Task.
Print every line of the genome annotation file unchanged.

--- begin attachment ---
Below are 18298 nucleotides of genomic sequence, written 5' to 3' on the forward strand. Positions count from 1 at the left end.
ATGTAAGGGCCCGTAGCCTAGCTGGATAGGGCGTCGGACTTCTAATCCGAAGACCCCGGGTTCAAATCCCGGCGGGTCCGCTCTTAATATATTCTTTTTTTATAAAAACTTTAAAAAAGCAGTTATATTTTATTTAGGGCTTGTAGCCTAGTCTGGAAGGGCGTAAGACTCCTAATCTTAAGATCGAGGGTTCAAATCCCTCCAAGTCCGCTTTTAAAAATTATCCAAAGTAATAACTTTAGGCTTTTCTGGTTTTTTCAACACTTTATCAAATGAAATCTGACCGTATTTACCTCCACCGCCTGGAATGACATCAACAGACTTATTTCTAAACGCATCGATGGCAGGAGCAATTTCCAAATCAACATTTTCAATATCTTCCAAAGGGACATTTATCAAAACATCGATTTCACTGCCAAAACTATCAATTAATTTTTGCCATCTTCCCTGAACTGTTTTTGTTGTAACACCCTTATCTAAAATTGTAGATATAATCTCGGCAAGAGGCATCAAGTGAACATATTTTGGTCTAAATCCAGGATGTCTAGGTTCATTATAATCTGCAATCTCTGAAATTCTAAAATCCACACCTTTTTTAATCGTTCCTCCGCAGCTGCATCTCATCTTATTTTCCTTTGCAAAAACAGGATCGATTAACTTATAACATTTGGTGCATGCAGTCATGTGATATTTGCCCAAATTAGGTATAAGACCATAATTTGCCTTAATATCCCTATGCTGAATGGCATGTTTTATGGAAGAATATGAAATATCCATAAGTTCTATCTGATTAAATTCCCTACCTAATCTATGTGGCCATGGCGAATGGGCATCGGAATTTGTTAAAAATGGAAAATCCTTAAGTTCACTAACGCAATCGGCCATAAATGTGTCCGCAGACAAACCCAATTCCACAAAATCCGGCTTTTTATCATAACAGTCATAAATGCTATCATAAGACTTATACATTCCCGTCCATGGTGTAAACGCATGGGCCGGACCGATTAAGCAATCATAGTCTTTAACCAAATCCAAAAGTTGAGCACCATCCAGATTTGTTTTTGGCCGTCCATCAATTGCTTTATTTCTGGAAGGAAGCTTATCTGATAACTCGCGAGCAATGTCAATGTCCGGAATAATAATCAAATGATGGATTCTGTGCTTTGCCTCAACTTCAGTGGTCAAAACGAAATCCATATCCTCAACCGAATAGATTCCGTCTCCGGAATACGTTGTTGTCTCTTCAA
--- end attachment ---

Below are 18298 nucleotides of genomic sequence, written 5' to 3' on the forward strand. Positions count from 1 at the left end.
ATGTAAGGGCCCGTAGCCTAGCTGGATAGGGCGTCGGACTTCTAATCCGAAGACCCCGGGTTCAAATCCCGGCGGGTCCGCTCTTAATATATTCTTTTTTTATAAAAACTTTAAAAAAGCAGTTATATTTTATTTAGGGCTTGTAGCCTAGTCTGGAAGGGCGTAAGACTCCTAATCTTAAGATCGAGGGTTCAAATCCCTCCAAGTCCGCTTTTAAAAATTATCCAAAGTAATAACTTTAGGCTTTTCTGGTTTTTTCAACACTTTATCAAATGAAATCTGACCGTATTTACCTCCACCGCCTGGAATGACATCAACAGACTTATTTCTAAACGCATCGATGGCAGGAGCAATTTCCAAATCAACATTTTCAATATCTTCCAAAGGGACATTTATCAAAACATCGATTTCACTGCCAAAACTATCAATTAATTTTTGCCATCTTCCCTGAACTGTTTTTGTTGTAACACCCTTATCTAAAATTGTAGATATAATCTCGGCAAGAGGCATCAAGTGAACATATTTTGGTCTAAATCCAGGATGTCTAGGTTCATTATAATCTGCAATCTCTGAAATTCTAAAATCCACACCTTTTTTAATCGTTCCTCCGCAGCTGCATCTCATCTTATTTTCCTTTGCAAAAACAGGATCGATTAACTTATAACATTTGGTGCATGCAGTCATGTGATATTTGCCCAAATTAGGTATAAGACCATAATTTGCCTTAATATCCCTATGCTGAATGGCATGTTTTATGGAAGAATATGAAATATCCATAAGTTCTATCTGATTAAATTCCCTACCTAATCTATGTGGCCATGGCGAATGGGCATCGGAATTTGTTAAAAATGGAAAATCCTTAAGTTCACTAACGCAATCGGCCATAAATGTGTCCGCAGACAAACCCAATTCCACAAAATCCGGCTTTTTATCATAACAGTCATAAATGCTATCATAAGACTTATACATTCCCGTCCATGGTGTAAACGCATGGGCCGGACCGATTAAGCAATCATAGTCTTTAACCAAATCCAAAAGTTGAGCACCATCCAGATTTGTTTTTGGCCGTCCATCAATTGCTTTATTTCTGGAAGGAAGCTTATCTGATAACTCGCGAGCAATGTCAATGTCCGGAATAATAATCAAATGATGGATTCTGTGCTTTGCCTCAACTTCAGTGGTCAAAACGAAATCCATATCCTCAACCGAATAGATTCCGTCTCCGGAATACGTTGTTGTCTCTTCAA